‘Social Network’ connects on many levels

By Matthew Viel

Jesse Eisenberg stars in "The Social Network."

The latest in director David Fincher’s film catalog, “The Social Network,” is a film that defines not only the last decade, but what we, as a society, have become during this decade. It may come across as just a film about the origin of Facebook, and it does explain most of the facts of how it was formed. However, the film focuses more deeply on what the characters have become, similar to what society has become: doubtful, self-centered, narcissistic.
So, how good can a movie about Facebook really be? Good enough to be a big winner at the Golden Globe Awards on Jan. 16, where it was honored for Best Motion Picture Drama, Best Director for David Fincher, Best Screenplay for Aaron Sorkin, and Best Original Score.
The film begins with a perfectly written sequence in which we are introduced to Mark Zuckerberg (Jesse Eisenberg, in what could possibly be his career-defining role). In this clever and humorous scene, Zuckerberg and his girlfriend Erica (Rooney Mara) are discussing multiple topics at a local bar. He ignores all her reactions and opinions on each topic. When Zuckerberg says that Harvard is far superior to Boston University, which Erica attends, she breaks up with him and calls him a jerk. Sad and confused, Mark runs back into his dorm, writes a furious blog about Erica, then later starts hacking multiple Harvard girls’ photos into a website, rating their attractiveness. Thus begins the layered, heartbreaking story of Facebook.
 The writing by Aaron Sorkin is pure, sharp brilliance. The script should be a definite Oscar winner for Best Adapted Screenplay – there is really nothing more interesting and intriguing this year. Most would not expect a film about Facebook to be a dark comedy, yet Sorkin’s sarcasm and wit help define the past decade very well.
The writing also develops layers for each character. One main example is Mark Zuckerberg, who comes across as an arrogant, self-centered, socially inept would-be billionaire. From the opening sequence, however, the audience sees another quality: He is very lonely, and wants to avoid social rejection at all costs. We witness this through Sorkin’s writing: Zuckerberg first appears as a misguided, fast-talking, socially inept man, but as situations unfold we come to realize that Zuckerberg is a one-of-a-kind character who would not let anyone stand in his way, including his best friend.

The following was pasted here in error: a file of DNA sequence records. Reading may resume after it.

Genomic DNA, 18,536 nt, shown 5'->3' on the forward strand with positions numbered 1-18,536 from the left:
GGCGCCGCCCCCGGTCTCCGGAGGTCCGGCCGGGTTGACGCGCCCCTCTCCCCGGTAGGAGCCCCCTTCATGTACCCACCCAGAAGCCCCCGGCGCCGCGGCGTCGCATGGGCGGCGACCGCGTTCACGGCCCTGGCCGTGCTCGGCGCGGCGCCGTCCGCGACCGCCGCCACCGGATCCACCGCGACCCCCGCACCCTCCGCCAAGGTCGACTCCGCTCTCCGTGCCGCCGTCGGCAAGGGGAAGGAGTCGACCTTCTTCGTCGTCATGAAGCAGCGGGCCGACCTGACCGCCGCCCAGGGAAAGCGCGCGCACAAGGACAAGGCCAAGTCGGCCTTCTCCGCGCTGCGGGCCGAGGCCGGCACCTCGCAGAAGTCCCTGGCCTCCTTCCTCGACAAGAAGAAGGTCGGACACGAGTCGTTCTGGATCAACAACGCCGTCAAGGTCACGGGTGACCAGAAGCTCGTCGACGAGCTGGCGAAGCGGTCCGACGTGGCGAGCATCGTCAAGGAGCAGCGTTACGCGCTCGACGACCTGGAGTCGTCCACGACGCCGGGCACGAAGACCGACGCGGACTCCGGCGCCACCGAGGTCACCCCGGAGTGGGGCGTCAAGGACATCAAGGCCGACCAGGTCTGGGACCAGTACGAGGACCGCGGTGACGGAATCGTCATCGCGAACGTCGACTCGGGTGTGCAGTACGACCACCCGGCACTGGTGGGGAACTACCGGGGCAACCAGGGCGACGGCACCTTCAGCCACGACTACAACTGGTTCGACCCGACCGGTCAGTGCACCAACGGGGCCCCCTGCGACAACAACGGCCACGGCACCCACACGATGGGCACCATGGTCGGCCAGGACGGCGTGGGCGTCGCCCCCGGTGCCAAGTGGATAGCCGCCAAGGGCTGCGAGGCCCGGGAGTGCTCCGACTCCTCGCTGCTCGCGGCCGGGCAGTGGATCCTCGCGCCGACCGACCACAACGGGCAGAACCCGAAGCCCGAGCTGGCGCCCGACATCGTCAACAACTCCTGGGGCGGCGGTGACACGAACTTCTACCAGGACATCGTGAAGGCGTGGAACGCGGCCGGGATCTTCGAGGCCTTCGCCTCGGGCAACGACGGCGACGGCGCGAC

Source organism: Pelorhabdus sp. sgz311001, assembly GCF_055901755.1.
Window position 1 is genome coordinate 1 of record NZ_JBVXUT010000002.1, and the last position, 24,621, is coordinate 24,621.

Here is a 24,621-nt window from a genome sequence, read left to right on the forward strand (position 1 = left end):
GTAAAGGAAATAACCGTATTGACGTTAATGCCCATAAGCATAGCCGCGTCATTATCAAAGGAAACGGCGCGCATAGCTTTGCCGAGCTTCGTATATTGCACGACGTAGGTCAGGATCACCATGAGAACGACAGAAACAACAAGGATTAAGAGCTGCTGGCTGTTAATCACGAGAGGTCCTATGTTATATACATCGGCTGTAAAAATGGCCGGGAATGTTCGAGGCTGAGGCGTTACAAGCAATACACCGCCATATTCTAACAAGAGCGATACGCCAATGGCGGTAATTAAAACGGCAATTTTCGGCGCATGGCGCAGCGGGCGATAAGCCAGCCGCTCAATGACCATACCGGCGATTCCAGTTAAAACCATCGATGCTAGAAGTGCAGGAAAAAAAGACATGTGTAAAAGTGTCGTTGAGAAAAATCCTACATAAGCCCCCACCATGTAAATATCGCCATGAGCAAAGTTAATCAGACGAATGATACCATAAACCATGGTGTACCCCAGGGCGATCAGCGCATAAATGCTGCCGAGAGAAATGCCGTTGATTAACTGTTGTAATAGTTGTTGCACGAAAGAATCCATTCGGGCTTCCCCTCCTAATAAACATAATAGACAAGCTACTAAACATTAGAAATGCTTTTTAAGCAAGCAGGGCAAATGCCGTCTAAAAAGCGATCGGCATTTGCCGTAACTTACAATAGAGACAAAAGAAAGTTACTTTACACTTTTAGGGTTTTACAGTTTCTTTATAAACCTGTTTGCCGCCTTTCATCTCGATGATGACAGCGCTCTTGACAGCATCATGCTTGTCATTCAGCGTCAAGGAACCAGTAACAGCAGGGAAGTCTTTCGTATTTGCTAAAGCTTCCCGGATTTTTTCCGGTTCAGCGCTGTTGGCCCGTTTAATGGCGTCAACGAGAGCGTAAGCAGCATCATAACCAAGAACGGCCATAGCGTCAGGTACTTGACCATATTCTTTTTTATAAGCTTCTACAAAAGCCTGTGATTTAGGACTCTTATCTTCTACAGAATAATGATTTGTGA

The acting is nearly flawless and every actor contributes his or her best. Also, each character in this film portrays a different aspect of society. Andrew Garfield’s portrayal of Eduardo Saverin, the co-founder of Facebook and Zuckerberg’s best friend, is a prime example. He starts off as a man with hopes and dreams of success, similar to what every American wants; because of his best friend’s creation, he believes his dreams of success will come true. However, when Zuckerberg stabs him in the back and tries to prevent him from getting a huge percentage of the company, he feels not only betrayed, but that his dream is destroyed.
Garfield’s portrayal represents the American dream being destroyed, which relates to American society during the recent economic crisis. Garfield plays this character with such heartbreaking innocence and purely human hopelessness that the Oscars should keep an eye on him for a supporting role.
Another prime example of fine acting is provided by Justin Timberlake, perfectly cast as Sean Parker. Timberlake’s portrayal of the character represent society’s business side. Originally the founder of Napster, Parker is going bankrupt and needs a new idea to bring him more money. Once he comes across Facebook, he takes Zuckerberg under his wing, influencing him to do certain deeds to “help” the company, including trying to remove Eduardo as co-founder. Timberlake’s Sean Parker portrays the greediness and selfishness of our society today: the type of people who can lead us into trouble.
The score from Nine Inch Nails frontman Trent Reznor and Atticus Ross may seem like a strange choice, but it fits perfectly with the film. It is a very beautiful, very modern, and very haunting mix of electronic, rock and orchestral music. In addition to its Golden Globe, this score deserves a special award for being one of the riskiest and most unique of the year.
“The Social Network” is easily one of David Fincher’s finest achievements in years. It is his best film since “Fight Club.” Here he does not focus on the visuals, but rather on the characters and the story. Fincher has created not only one of the most relatable movies of the decade, he has created a modern masterpiece. This is easily the best film of the year.